The definition of fighting back. Try being a cop or a soldier and maybe you'll get it.

SureMarch 17, 2012 1:24 PM

You mean, those people whose job it is to kill (soldiers) or beat up (cops) unamred people ?

Try being a poor guy in the street instead of one of those body armor wearing thugs.

JardaMarch 17, 2012 5:12 PM

When was the last American invention, which somehow didn't relate to war, killing, hurting, incapacitating, snooping.... Feels like centuries ago.

Clive RobinsonMarch 18, 2012 12:49 AM

@ Jarda,

When was the last American invention...

Actualy most of the "inventions" for death and destruction did not originate in the US, but other places. The US is one of the few places in the world where you can get money in quite large amounts for developing "death rays" and even "nonlethal death rays".

But if you want to have a more general musing think just,

"When was the last American invention"

Some commentators would have you believe it was "condensed milk". Whilst not true a large part of the world views the US as "idea stealers", an opinion to which there is plenty of supporting evidence. But few actually dig down and ask why?

Firstly you need to understand that at the time of the start of industrialisation the US was a wide open place with ressources for the taking, which ment that effectivly it was what we would these days call "A green fields site" it was unencombered by laws, rules or the social preasures that arise from population density. Unlike other parts of the world such as Europe.

This had a cultural effect that was a strong differentiator to that of Europe, the US has in the past been a place where product development by rapid incrimental steps was easily possible. That is it's in part cultural, in that in the US it used to be that "having a go at doing something" was more important than actually succeeding, that is the failing of an idea was generally not looked on with shame as it is in other cultures. Thus leasons learned could be carried forwards so there was more of a "try and try again untill you succeed" mentality in the US.

This was engendered by the fact that in a "green fields" environment it was much easier for people to take chances and cut corners etc as a "means to an end" thus force multipliers such as explosives were more commonly used than other emergent industrialised nations. Likewise there were few "teardown costs" caused by preassure on land or other resources, you just moved to the next bit of "green field" and started again. It is very easy to miss or missunderstand the economic advantage of apparently endless "green field development", and the effect that has on the development of "force multipliers".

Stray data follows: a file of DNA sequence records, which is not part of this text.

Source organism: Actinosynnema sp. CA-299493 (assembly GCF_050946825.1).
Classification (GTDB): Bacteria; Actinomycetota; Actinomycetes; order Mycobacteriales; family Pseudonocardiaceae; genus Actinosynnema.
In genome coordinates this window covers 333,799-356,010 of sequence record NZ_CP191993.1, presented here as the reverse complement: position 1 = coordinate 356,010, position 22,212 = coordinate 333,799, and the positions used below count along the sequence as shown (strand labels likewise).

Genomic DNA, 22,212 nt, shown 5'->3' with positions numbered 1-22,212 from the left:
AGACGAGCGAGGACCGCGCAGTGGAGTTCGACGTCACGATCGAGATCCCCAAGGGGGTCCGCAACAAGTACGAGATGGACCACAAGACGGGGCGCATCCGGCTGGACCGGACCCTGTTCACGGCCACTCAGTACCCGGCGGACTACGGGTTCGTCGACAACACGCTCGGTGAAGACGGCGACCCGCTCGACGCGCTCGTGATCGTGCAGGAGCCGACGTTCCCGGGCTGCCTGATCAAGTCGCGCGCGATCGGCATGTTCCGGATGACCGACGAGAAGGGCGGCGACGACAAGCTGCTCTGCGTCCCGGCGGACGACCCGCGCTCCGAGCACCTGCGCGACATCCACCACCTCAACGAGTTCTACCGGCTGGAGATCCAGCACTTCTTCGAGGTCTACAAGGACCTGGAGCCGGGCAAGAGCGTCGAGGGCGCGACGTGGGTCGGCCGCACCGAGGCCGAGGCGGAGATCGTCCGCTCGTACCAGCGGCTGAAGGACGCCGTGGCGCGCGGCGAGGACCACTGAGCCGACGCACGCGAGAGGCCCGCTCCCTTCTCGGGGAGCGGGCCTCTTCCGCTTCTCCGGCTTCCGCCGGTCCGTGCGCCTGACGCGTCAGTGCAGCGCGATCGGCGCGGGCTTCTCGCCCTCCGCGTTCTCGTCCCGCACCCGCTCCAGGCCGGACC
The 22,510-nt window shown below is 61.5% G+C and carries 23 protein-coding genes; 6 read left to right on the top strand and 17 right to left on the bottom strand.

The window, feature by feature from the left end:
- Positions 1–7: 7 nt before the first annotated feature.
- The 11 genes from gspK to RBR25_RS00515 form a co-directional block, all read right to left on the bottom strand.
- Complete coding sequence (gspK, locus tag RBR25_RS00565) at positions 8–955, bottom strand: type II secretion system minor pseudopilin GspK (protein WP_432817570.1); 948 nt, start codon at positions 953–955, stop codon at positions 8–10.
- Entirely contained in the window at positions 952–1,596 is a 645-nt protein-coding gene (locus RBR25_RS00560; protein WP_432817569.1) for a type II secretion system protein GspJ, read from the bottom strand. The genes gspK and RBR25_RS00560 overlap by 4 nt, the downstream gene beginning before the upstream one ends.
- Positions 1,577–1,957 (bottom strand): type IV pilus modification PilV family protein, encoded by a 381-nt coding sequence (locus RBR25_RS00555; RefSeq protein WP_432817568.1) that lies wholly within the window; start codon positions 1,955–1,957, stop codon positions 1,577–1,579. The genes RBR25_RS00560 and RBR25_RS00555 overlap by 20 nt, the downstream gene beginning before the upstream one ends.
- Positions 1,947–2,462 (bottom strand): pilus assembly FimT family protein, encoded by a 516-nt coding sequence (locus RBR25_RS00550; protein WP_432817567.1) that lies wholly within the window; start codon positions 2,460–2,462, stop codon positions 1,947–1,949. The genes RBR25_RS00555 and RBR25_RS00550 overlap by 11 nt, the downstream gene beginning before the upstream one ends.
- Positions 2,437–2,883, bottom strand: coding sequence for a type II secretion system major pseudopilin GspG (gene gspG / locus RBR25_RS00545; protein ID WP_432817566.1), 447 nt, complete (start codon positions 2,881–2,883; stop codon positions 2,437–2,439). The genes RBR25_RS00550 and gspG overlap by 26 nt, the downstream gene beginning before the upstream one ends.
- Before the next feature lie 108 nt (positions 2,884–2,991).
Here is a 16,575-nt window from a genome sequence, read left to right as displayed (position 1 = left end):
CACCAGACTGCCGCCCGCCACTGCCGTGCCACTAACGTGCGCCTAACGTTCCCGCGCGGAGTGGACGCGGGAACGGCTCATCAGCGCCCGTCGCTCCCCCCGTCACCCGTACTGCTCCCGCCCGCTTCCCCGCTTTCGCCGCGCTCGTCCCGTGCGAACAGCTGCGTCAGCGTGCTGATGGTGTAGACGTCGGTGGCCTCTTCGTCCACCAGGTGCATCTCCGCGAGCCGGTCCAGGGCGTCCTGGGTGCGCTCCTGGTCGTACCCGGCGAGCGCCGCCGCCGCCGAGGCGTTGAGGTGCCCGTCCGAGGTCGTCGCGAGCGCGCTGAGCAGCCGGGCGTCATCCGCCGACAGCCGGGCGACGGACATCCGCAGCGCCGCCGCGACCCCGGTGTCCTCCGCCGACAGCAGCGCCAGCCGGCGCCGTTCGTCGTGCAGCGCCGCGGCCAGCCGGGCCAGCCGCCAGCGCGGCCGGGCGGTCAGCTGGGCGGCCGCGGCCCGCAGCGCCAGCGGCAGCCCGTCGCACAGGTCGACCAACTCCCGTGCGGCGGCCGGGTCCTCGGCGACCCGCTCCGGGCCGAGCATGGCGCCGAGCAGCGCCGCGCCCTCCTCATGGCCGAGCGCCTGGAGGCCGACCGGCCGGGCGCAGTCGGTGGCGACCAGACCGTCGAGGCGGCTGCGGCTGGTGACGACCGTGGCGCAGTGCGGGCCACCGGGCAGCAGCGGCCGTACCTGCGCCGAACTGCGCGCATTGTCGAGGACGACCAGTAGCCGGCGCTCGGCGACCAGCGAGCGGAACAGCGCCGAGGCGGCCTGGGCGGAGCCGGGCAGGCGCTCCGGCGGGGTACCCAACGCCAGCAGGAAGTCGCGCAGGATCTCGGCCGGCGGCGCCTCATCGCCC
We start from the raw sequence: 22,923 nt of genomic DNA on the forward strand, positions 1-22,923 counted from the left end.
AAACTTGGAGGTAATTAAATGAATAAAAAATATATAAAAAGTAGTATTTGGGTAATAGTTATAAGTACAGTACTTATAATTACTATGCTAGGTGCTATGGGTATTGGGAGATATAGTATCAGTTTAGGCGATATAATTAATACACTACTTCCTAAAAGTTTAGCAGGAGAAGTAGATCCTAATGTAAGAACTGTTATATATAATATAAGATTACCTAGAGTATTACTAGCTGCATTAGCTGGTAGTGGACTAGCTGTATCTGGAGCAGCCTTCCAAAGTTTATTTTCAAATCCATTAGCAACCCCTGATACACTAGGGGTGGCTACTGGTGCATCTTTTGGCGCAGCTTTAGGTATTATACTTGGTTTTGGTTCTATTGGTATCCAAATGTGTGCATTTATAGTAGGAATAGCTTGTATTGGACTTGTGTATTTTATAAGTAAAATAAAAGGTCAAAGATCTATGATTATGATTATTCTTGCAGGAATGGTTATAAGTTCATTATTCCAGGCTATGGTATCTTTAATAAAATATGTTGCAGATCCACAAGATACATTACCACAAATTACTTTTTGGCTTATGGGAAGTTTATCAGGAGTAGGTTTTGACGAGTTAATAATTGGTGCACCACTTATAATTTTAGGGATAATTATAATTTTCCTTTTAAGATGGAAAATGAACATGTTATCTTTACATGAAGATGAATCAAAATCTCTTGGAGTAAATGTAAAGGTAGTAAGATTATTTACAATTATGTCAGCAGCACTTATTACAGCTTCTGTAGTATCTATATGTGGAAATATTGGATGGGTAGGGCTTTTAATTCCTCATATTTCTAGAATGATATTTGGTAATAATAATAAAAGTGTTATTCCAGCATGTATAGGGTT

One inhibition on rapid incremental development is "setup costs" and it is mainly a manpower limitation in that there is only so much dirt a person can dig in a day, and only so many diggers you can have in one place before they start interfering with each others productivity. This encoraged various forms of mechanisation which started the development of force multipliers and work processes. Neither were US ideas they had been around in Europe for a century or so before hand but were too crude to offer much advantage in a resource limited environment.

Once a trend for force multipliers starts it is almost impossible to stop, it's like a hurricane, as long as it has the resources to drive it, it will grow and grow and become rapidly more powerful. Men truly can become an "army of one". But almost oddly having more power enables for greater efficiency of resources as well as utilisation. For instance it alows for vertical development of land well above just a half dozen floors and this has other force multipler led efficiencies (transportation, giving more efficient social care, education and entertainment etc)

Thus the US started to lead on industrialisation because of force multipliers, this ment that manufacturing was less expensive in of it's self let alone the significant additional help of "green field development".